Movie Number– 92
Title– Sands of the Kalahari (1965)
Running Time– 120 minutes (“Not Rated”)
Director– Cy Endfield
Writer– Cy Endfield (screenplay), William Mulvihill (novel)
Starring– Stuart Whitman, Stanley Baker and Susannah York
When watching films adapted from novels, one has to consider that if the director attempted to fit the entire – or even most of – the novel into the film, it would make for an unwatchable epic. That being said, if there were two things that the director would want to include from the book, it would have to be the characterizations, and importance of the characters. Unfortunately Sands of the Kalahari misses this mark entirely. There is virtually no backstory given for any character, and you’ll find it difficult to connect with any of them, making the story meaningless.
In Kalahari, a group of strangers agree to charter a small plane to get back home. The plane, piloted by Nigel Davenport (A Man for All Seasons, Chariots of Fire), runs into a cloud of locusts for some reason, and crashes in the hot, South African Kalahari Desert. All but one survives the crash, leaving these six strangers to brave the harsh elements, and make it out alive. Fortunately, one survivor – Brian O’Brien, played by Stuart Whitman – is a big game hunter, and his rifles have survived the crash. O’Brien, being the survivalist he is, begins to think that it’ll be easier to sustain himself if there are fewer people around him, and starts trying to rid the desert of survivors, one at a time.
One thing that Kalahari does exceptionally well is the acting. Stuart Whitman leads the ensemble cast nicely, alongside love interest Susannah York. Nigel Davenport and Stanley Baker are toss-ups for best actor in the film, but each one does a nice job bringing a sense of reality to the situation. As hard as the actors are working, though, it’s still difficult to truly care for any of the characters because the story is so shallow. These six people are stranded in this desert for no other reason than that they happened to be in the wrong place at the wrong time. This is realistic, but doesn’t make for the most compelling drama possible. Even as the film progresses, aside from the superficial bond between Brian and Grace, the relationships never grow, or become important. In a survival film like this, that connection could have made a world of difference.
There is an obvious parallel drawn between the animals of the desert, and the survivors. The baboons (who bark and growl like dogs for some unexplained reason) in particular are used as a heavy metaphor for Brian’s survivalist techniques. The problem with this is, like the relationships, it is introduced early on, and never progresses throughout the films 2-hour runtime. These problems make the film feel stagnant and stale, and that feeling lasts the entire movie. I understand that Kalahari is trying to make a statement on the nature of the human beast when put in dire situations, but its attempts are simplistic, and the result is a boring second act, and an unexplained final act that employs a deus ex machina plot device to conclude the story.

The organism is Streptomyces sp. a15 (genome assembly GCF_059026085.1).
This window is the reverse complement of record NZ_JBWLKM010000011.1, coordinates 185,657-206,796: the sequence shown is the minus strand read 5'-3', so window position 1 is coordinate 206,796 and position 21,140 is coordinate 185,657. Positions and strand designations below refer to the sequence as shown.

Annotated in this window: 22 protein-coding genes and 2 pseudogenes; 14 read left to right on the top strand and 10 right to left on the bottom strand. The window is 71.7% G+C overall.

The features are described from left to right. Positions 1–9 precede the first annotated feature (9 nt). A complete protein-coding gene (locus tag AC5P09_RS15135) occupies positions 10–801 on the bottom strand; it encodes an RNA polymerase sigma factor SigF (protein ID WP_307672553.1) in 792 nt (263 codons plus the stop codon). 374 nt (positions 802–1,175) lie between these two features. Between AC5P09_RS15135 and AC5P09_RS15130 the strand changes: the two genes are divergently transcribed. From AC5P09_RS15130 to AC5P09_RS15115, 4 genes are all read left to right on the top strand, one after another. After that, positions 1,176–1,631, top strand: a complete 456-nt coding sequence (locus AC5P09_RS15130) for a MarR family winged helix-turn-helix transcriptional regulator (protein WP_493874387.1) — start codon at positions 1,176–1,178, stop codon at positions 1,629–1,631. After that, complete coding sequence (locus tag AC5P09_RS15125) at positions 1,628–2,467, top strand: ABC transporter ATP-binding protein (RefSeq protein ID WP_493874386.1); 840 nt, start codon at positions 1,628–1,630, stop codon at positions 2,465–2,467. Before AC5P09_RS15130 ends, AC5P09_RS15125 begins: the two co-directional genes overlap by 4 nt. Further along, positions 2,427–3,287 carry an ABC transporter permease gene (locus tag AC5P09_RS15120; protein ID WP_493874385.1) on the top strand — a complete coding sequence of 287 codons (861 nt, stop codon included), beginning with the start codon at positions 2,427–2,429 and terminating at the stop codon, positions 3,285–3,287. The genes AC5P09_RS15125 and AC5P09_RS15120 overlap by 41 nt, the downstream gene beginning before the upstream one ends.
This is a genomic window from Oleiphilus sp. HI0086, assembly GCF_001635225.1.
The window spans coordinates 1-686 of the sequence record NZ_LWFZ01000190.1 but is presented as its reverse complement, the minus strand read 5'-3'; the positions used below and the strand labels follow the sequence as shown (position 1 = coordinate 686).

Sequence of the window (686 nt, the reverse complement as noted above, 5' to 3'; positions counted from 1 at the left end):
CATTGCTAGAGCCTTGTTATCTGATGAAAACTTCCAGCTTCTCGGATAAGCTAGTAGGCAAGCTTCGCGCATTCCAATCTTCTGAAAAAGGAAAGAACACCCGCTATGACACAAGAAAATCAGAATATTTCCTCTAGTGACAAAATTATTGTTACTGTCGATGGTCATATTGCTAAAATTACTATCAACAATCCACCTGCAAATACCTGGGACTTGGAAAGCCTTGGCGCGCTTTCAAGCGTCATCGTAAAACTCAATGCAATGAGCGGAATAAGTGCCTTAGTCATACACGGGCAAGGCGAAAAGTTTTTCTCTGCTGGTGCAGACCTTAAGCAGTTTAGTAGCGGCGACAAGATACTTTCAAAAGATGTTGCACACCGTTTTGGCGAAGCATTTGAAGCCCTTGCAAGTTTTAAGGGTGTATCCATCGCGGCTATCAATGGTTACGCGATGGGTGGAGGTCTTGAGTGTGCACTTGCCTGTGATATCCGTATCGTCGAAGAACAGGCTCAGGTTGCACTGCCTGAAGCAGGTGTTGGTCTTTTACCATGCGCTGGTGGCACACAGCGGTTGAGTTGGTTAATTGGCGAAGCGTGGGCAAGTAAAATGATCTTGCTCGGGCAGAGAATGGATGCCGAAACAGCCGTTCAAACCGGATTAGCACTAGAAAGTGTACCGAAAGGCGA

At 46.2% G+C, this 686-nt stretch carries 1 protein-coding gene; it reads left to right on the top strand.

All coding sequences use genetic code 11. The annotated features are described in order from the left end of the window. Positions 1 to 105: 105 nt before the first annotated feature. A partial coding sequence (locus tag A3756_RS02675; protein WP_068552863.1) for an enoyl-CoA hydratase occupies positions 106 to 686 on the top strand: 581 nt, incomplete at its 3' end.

There aren’t nearly enough positives to recommend Sands of the Kalahari to anyone who doesn’t already love the movie. It seems like the director wanted to film beautiful images and animals, and had to throw in some characters and a weak story to justify this desire. The most disappointing part of Kalahari is that the film starts out with such promise; the first act works to get the audience engaged, but fails to do anything special to keep us connected after the first 20-minutes. There are better survival films out there, and I suggest those over Sands of the Kalahari.
Branden has been a film fan since he was young, roaming the halls of Blockbuster Video, trying to find the grossest, scariest looking VHS covers to rent and watch alone in the basement. It wasn’t until recently, though, that Branden started seeking out the classics of cinema, and began to develop his true passion for the art form. Branden approaches each film with the unique perspective of having studied the art from the inside, having both a bachelor’s and master’s degree in acting. He has been a film critic since 2010, and has previously written for Inside Pulse Movies, We Love Cult, and Diehard Gamefan. His biggest achievement as a film critic, to date, has been founding Cinefessions and turning it from a personal blog to a true film website, housing hundreds of film and television reviews, and dozens of podcasts.